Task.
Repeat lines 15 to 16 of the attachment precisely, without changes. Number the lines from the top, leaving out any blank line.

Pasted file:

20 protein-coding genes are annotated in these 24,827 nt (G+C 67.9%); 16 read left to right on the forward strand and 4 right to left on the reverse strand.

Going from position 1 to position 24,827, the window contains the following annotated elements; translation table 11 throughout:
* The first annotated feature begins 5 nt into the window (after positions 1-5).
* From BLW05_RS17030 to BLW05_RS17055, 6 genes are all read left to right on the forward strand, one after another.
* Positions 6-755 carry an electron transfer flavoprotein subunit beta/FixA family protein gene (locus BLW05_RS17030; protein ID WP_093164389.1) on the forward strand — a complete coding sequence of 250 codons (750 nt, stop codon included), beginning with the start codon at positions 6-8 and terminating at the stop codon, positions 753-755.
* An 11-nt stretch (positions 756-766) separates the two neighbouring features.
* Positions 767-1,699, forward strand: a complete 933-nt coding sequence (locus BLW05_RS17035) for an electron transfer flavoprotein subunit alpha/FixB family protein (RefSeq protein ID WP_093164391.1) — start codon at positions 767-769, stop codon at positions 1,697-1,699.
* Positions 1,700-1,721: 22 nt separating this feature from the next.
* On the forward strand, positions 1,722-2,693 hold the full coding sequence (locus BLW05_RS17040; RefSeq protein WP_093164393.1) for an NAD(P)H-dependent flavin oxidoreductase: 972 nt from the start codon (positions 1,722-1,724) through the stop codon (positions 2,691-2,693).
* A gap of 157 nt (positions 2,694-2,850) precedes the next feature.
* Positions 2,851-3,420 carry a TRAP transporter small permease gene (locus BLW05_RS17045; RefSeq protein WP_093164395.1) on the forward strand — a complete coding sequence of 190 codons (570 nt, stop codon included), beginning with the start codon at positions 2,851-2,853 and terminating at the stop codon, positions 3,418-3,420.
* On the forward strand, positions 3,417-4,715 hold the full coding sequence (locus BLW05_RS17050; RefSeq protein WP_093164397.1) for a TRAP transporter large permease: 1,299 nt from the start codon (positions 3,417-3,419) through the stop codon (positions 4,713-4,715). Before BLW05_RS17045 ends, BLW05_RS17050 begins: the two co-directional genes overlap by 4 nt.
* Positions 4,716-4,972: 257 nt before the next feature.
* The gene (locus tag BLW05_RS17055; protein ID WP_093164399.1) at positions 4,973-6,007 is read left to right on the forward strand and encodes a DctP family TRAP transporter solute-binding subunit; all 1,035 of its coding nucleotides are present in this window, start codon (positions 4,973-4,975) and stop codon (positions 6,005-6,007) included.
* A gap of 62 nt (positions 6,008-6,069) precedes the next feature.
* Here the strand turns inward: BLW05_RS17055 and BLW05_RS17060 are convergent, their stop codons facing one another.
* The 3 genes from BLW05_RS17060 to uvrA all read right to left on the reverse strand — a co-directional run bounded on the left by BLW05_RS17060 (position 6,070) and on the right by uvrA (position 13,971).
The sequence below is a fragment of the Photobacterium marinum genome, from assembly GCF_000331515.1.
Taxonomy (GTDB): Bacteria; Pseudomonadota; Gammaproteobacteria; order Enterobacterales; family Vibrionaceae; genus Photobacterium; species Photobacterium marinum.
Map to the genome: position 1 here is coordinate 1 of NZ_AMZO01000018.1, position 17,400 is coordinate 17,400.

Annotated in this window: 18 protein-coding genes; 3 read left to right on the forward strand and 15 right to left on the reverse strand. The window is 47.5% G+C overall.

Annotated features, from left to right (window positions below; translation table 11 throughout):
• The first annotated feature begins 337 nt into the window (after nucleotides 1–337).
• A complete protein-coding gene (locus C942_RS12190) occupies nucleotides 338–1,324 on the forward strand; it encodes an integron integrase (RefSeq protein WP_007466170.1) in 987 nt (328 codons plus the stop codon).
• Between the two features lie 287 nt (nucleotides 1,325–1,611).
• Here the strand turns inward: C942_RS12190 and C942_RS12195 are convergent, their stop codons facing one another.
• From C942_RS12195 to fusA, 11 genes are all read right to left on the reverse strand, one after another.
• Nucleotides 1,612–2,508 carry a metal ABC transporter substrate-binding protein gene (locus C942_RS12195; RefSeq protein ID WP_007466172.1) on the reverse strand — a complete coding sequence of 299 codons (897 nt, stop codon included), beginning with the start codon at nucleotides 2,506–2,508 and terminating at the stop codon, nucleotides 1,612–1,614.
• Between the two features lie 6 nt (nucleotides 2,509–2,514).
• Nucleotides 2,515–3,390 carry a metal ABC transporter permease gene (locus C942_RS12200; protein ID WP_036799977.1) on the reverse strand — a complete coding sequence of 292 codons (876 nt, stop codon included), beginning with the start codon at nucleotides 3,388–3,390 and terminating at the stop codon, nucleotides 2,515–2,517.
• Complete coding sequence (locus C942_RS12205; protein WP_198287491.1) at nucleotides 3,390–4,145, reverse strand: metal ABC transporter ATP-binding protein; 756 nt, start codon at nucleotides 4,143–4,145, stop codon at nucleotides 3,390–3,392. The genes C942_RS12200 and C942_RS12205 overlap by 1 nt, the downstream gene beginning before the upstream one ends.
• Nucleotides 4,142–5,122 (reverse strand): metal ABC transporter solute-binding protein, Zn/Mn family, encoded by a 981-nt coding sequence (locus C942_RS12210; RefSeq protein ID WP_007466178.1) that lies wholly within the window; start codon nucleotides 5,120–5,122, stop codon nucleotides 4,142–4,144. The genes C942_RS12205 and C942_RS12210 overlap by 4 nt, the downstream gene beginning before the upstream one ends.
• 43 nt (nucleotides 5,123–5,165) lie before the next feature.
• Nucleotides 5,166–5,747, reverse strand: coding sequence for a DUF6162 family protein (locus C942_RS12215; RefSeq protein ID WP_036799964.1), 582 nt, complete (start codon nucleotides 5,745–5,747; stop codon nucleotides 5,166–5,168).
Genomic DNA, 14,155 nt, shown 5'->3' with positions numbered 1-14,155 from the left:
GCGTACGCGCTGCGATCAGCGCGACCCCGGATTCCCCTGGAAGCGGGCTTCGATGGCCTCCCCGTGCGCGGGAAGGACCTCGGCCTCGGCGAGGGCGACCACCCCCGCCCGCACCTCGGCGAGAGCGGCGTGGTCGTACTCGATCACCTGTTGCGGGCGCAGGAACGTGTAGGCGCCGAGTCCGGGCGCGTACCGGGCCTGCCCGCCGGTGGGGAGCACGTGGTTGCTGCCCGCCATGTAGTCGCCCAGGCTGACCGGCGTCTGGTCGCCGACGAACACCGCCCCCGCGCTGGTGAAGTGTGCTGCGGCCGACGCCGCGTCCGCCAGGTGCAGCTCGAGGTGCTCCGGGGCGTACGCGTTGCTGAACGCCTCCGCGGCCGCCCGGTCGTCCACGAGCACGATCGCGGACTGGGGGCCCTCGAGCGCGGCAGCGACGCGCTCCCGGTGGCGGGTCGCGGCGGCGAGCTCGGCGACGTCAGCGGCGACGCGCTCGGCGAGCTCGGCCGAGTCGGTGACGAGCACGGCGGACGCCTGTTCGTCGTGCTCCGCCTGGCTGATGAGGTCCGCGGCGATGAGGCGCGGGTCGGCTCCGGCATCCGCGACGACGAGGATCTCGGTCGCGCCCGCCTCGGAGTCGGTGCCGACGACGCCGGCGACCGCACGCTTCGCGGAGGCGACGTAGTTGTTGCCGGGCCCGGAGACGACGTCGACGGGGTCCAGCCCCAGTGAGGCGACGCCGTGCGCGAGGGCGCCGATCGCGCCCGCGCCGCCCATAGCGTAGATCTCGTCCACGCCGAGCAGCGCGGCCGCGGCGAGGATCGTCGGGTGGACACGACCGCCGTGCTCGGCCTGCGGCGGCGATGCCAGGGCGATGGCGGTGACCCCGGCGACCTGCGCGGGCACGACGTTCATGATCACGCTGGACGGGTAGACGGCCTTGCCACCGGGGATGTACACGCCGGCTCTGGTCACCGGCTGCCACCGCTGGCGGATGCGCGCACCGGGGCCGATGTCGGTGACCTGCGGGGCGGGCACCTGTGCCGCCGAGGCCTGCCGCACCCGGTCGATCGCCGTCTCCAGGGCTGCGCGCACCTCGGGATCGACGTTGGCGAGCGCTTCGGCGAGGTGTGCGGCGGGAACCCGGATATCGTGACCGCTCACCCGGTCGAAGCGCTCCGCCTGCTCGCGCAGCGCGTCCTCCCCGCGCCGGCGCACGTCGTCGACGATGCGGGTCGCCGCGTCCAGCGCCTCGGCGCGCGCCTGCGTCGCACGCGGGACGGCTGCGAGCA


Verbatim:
* A gap of 62 nt (positions 6,008-6,069) precedes the next feature.
* Here the strand turns inward: BLW05_RS17055 and BLW05_RS17060 are convergent, their stop codons facing one another.